The first-ever Image of a Black Hole is stunning | Sunday Observer

The first-ever Image of a Black Hole is stunning

The existence of black holes, first proposed by Albert Einstein in his 1916 general theory of relativity, has been known for decades. However, astrophysicists have thus far relied on indirect evidence, such as the stars orbiting a large and invisible object in the centre of the Milky Way, to prove their presence. That changed on April 10, 2019, with the release of the first-ever direct visual evidence of a black hole in the centre of the galaxy M87, located 55 million light-years from Earth.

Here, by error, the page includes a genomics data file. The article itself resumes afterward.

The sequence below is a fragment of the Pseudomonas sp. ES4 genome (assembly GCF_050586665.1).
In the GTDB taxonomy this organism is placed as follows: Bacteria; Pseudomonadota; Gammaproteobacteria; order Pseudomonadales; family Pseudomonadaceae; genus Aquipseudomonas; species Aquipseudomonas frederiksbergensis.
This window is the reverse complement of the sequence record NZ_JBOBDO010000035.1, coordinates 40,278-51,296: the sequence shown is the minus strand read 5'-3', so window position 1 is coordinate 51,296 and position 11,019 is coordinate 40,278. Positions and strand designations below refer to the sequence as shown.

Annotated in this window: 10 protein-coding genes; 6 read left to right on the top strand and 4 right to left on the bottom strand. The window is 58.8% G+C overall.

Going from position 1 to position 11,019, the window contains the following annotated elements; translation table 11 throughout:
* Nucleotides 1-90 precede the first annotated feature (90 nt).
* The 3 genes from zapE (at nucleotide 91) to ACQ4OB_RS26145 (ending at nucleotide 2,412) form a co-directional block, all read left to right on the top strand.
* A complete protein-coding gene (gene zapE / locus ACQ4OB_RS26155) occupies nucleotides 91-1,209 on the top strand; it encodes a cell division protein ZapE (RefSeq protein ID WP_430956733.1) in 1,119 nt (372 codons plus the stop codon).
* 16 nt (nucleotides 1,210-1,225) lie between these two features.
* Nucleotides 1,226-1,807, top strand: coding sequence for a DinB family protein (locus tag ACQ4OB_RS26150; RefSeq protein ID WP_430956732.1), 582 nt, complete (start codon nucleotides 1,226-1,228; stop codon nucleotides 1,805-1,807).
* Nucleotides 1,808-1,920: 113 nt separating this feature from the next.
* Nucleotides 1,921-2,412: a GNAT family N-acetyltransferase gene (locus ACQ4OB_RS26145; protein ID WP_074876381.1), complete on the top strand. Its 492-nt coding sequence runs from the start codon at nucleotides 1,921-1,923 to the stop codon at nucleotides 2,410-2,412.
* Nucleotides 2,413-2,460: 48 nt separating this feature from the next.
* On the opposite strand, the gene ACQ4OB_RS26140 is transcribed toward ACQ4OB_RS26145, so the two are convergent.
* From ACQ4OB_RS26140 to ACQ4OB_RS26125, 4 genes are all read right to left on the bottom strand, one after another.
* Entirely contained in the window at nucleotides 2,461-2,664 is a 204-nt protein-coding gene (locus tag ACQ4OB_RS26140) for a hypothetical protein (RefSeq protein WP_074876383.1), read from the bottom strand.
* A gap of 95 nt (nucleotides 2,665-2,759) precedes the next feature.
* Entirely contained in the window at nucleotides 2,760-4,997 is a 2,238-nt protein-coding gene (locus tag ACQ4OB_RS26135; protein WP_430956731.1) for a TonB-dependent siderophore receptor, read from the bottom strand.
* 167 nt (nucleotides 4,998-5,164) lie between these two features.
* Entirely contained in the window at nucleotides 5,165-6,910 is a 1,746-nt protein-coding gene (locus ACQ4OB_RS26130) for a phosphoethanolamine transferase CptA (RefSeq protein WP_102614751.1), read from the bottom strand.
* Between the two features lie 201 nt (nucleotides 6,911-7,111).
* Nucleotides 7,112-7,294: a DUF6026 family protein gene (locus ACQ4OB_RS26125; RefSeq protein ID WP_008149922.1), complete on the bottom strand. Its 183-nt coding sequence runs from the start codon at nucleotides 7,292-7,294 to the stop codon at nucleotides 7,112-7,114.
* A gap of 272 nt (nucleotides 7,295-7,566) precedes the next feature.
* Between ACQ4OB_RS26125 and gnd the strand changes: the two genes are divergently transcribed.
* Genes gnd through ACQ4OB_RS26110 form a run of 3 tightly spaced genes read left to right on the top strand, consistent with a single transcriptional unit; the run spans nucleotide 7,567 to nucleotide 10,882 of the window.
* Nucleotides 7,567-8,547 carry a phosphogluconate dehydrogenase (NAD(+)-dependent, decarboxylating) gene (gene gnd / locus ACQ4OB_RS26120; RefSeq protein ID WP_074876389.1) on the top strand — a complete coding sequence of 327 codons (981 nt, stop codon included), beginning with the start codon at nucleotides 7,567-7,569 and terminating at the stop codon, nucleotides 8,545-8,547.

The culmination of many years of hard work and collaboration by an international team of more than 200 astrophysicists, the image does not show the black hole itself. That's because, as the name suggests, they are black, and hence, invisible against the backdrop of space. Instead, the scientists used radio signals to capture the black hole's “shadow” — the bright ring that forms around its boundary, or “event horizon,” where light bends due to the hole's extreme gravitational forces.

“We now have visual evidence for a black hole,” Event Horizon Telescope project director Sheperd Doeleman told reporters at a press conference in Washington, DC. “It is also consistent, the shape of this shadow ... with Einstein's predictions.”